Posted in 1970s, Music

How to craft a knockout comeback album

Image used solely to illustrate the subject for the purposes of an album review, and consistent with Fair Use Doctrine

In honor of the one and only Frankie Valli turning 85 on 3 May, I’ll be using much of this month to spotlight a crop of albums from the second half of The Four Seasons’ career. Most people who don’t live under a rock have at least passing familiarity with the band’s Sixties songs, but not so many are well-versed in their post-heyday albums.

Their Seventies music has a wonderful maturity, proving they were more than capable of developing into a new direction. It definitely deserves to be heard by a wider audience, and proves they were so much more than bubblegum Top 40.

Released November 1975 (can’t find the exact date), WLY came after three albums with very underwhelming chart positions, and signalled that The Four Seasons were back in very strong form, worthy of being taken seriously. It also came in the middle of Frankie’s hugely underrated solo career.

WLY introduced a new lineup behind Frankie’s familiar anchor—Don Ciccone (bass), formerly of The Critters; John Paiva (guitar); Gerry Polci (drums); and Lee Shapiro (keyboards). Pre-existing bandmembers Joe Long (bass, backing vocals) and Bob Gaudio (keyboards, backing vocals, piano) also appeared, though they were no longer part of The Four Seasons’ public face.

Because Frankie was suffering from gradually worsening otosclerosis during this time, Gerry Polci and Don Ciccone sang most of the lead vocals. Frankie only sings lead on “Storybook Lovers” and “Harmony, Perfect Harmony.” On all the rest, he only appears in choruses, bridges, and the background.

The mature, relevant sounds of this album are the result of songwriter Bob Gaudio keeping a close ear to current music and translating that into The Four Seasons’ unique style and voice. Unlike the critically neglected Genuine Imitation Life Gazette (1969), WLY successfully harnessed the two forces and translated it into a big comeback.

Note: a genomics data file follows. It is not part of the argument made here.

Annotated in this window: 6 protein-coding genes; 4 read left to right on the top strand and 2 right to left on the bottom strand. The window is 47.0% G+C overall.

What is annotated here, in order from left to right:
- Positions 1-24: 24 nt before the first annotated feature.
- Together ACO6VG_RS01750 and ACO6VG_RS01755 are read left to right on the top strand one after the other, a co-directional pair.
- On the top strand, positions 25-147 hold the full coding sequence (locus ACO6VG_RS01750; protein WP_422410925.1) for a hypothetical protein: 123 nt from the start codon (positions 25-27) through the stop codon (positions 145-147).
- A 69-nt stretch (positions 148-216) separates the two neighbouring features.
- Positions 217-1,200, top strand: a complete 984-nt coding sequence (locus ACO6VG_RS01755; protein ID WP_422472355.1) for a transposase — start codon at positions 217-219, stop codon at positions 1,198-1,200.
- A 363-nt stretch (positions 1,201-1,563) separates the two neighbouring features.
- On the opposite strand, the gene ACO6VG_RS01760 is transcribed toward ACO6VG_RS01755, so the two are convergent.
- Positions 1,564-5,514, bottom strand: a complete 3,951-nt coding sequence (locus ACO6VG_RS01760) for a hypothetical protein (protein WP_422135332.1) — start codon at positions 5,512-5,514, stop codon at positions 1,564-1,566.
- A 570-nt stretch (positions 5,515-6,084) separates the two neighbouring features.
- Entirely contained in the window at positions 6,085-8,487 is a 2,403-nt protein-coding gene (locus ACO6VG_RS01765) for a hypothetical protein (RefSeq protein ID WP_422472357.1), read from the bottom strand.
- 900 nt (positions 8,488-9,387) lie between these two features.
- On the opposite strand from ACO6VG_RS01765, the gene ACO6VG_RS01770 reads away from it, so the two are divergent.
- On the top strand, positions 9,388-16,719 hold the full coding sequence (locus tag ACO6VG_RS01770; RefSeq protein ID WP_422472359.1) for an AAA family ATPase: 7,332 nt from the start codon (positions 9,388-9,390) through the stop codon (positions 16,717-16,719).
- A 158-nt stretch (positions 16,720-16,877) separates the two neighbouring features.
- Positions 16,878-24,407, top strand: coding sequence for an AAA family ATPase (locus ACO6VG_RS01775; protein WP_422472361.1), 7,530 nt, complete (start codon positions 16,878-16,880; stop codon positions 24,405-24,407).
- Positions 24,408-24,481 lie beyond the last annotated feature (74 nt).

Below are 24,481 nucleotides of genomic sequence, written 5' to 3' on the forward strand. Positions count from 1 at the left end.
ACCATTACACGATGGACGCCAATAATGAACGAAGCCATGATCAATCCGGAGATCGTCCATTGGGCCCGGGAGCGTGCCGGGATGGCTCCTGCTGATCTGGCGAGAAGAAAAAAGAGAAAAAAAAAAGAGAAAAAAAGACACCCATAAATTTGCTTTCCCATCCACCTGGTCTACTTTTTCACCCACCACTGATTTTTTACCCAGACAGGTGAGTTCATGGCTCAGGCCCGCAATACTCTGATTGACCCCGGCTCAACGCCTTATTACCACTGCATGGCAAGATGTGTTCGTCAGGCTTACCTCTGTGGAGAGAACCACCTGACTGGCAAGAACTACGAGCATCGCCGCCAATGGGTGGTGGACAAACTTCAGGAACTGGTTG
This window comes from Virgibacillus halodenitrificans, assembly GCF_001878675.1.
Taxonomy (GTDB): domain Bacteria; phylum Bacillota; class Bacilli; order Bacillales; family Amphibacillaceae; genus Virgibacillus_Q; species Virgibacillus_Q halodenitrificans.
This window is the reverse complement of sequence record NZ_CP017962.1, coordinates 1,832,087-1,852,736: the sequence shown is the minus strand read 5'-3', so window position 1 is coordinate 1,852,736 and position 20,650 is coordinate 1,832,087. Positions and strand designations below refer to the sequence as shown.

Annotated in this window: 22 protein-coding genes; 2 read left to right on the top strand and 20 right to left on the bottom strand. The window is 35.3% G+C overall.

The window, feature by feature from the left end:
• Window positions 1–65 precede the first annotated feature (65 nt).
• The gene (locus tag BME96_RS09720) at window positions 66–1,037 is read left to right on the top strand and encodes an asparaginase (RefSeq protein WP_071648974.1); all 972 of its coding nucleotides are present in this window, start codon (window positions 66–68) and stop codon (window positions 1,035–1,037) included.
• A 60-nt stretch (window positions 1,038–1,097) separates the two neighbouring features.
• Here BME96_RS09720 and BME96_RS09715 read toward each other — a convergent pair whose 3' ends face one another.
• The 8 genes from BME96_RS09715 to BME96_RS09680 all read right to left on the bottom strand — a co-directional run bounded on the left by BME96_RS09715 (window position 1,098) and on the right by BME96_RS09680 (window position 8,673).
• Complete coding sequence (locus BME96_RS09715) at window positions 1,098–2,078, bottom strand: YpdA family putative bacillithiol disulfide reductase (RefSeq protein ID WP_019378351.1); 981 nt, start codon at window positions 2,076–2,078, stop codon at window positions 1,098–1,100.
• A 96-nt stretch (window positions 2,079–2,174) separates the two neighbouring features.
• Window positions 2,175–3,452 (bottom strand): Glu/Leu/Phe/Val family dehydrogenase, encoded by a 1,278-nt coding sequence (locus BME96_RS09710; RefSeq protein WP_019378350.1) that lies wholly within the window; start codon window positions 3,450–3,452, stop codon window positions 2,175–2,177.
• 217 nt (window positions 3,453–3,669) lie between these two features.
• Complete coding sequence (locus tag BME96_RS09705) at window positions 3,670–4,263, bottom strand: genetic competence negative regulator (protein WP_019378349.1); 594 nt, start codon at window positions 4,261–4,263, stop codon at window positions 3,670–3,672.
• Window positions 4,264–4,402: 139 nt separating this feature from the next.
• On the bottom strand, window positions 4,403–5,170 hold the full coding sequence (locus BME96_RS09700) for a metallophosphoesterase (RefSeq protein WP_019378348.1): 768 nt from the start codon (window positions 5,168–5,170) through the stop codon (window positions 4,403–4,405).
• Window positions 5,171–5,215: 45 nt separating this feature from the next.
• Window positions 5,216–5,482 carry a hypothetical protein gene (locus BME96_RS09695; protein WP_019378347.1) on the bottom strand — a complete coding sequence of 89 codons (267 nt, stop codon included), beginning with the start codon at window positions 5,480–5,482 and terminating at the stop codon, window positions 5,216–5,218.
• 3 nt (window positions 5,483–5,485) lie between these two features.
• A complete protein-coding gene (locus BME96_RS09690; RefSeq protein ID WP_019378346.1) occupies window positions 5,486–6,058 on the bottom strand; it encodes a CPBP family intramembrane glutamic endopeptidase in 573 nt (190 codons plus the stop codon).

After Frankie had a #1 solo hit in early 1975 with “My Eyes Adored You,” he and Bob got Warner Brothers to sign The Four Seasons to a contract. Simultaneously, a two-LP greatest hits collection was released and quickly gained gold status. Several other solo singles in the first half of 1975 were also big hits.

Though WLY yielded three hits, the album itself only rose to #38. The follow-up Helicon (1977), while awesome, didn’t capture nearly the same amount of public interest. This seems to suggest the band’s new generation of fans were only interested in singles to dance to, not longterm loyalty.

Track listing:

“Silver Star” (#3 in the U.K.; #38 in the U.S.)
“Storybook Lovers”
“Harmony, Perfect Harmony”
“Who Loves You” (#3 in the U.S.; #6 in the U.K.; #20 in Canada; #13 in South Africa; #16 in Australia)
“Mystic Mr. Sam”
“December, 1963 (Oh, What a Night)” (#1 in the U.S., U.K., Canada, and South Africa; #2 in New Zealand; #3 in Ireland, The Netherlands, Belgium, and Australia; #6 in Norway; #11 in Sweden; #12 in Scotland; #16 in Germany) (one of the most overplayed songs ever!)
“Slip Away”
“Emily’s (Salle de Danse)”

Yes, there’s an obvious disco sound to some of the songs, but they don’t sound dated or only good for dancing. This album is the complete package of a mid-Seventies sound with The Four Seasons’ unique voice.

Author:

I started reading at three (my first book was Grimm's Fairy Tales, the uncensored adult version), started writing at four, started writing book-length things at eleven, and have been a writer ever since. I predominantly write historical fiction family sagas/series. I primarily write about young people, since I was a young person myself when I became a serious writer and didn't know how to write about adults as main characters. I only write in a contemporary setting if the books naturally go into the modern era over the course of the decades-long stories being told over many books. I've always been drawn to books, films, music, fashions, et al, from bygone eras, and have never really been too much into modern things. If something or someone has appeal for all time, it'll still be there to be discovered after the initial to-do has died down. For example, my second-favorite writer enjoyed a huge burst of popularity in the Sixties and Seventies, but he wrote his books from 1904-43, and his books still resonate today, even after he's no longer such a fad. Quality lasts for all time.

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